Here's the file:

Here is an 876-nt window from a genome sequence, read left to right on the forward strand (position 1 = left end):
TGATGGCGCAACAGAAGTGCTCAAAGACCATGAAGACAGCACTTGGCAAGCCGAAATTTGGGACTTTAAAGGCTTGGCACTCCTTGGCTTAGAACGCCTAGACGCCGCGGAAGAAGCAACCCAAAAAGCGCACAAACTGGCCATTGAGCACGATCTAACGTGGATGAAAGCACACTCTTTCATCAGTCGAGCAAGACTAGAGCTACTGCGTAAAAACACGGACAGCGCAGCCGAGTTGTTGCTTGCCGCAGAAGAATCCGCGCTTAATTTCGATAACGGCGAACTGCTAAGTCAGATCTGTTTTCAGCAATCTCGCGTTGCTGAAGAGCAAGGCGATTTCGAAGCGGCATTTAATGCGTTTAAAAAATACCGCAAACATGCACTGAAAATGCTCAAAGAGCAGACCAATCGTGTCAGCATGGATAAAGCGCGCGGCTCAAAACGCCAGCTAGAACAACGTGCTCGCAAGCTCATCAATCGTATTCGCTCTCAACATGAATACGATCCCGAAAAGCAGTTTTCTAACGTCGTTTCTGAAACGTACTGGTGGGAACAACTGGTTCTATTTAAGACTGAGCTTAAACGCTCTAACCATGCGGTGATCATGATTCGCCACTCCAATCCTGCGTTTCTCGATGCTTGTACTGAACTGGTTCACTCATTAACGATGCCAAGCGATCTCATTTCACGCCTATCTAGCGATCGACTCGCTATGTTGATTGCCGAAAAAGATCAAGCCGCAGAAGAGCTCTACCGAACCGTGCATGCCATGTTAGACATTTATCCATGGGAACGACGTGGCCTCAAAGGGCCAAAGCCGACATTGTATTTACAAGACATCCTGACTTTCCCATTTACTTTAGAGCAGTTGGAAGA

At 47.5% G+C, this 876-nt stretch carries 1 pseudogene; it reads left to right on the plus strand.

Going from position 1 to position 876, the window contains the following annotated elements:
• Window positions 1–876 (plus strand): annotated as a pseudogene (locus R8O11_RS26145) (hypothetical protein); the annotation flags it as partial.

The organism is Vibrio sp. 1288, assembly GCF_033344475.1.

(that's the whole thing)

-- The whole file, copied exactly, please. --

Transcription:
Here is an 876-nt window from a genome sequence, read left to right on the forward strand (position 1 = left end):
TGATGGCGCAACAGAAGTGCTCAAAGACCATGAAGACAGCACTTGGCAAGCCGAAATTTGGGACTTTAAAGGCTTGGCACTCCTTGGCTTAGAACGCCTAGACGCCGCGGAAGAAGCAACCCAAAAAGCGCACAAACTGGCCATTGAGCACGATCTAACGTGGATGAAAGCACACTCTTTCATCAGTCGAGCAAGACTAGAGCTACTGCGTAAAAACACGGACAGCGCAGCCGAGTTGTTGCTTGCCGCAGAAGAATCCGCGCTTAATTTCGATAACGGCGAACTGCTAAGTCAGATCTGTTTTCAGCAATCTCGCGTTGCTGAAGAGCAAGGCGATTTCGAAGCGGCATTTAATGCGTTTAAAAAATACCGCAAACATGCACTGAAAATGCTCAAAGAGCAGACCAATCGTGTCAGCATGGATAAAGCGCGCGGCTCAAAACGCCAGCTAGAACAACGTGCTCGCAAGCTCATCAATCGTATTCGCTCTCAACATGAATACGATCCCGAAAAGCAGTTTTCTAACGTCGTTTCTGAAACGTACTGGTGGGAACAACTGGTTCTATTTAAGACTGAGCTTAAACGCTCTAACCATGCGGTGATCATGATTCGCCACTCCAATCCTGCGTTTCTCGATGCTTGTACTGAACTGGTTCACTCATTAACGATGCCAAGCGATCTCATTTCACGCCTATCTAGCGATCGACTCGCTATGTTGATTGCCGAAAAAGATCAAGCCGCAGAAGAGCTCTACCGAACCGTGCATGCCATGTTAGACATTTATCCATGGGAACGACGTGGCCTCAAAGGGCCAAAGCCGACATTGTATTTACAAGACATCCTGACTTTCCCATTTACTTTAGAGCAGTTGGAAGA

At 47.5% G+C, this 876-nt stretch carries 1 pseudogene; it reads left to right on the plus strand.

Going from position 1 to position 876, the window contains the following annotated elements:
• Window positions 1–876 (plus strand): annotated as a pseudogene (locus R8O11_RS26145) (hypothetical protein); the annotation flags it as partial.

The organism is Vibrio sp. 1288, assembly GCF_033344475.1.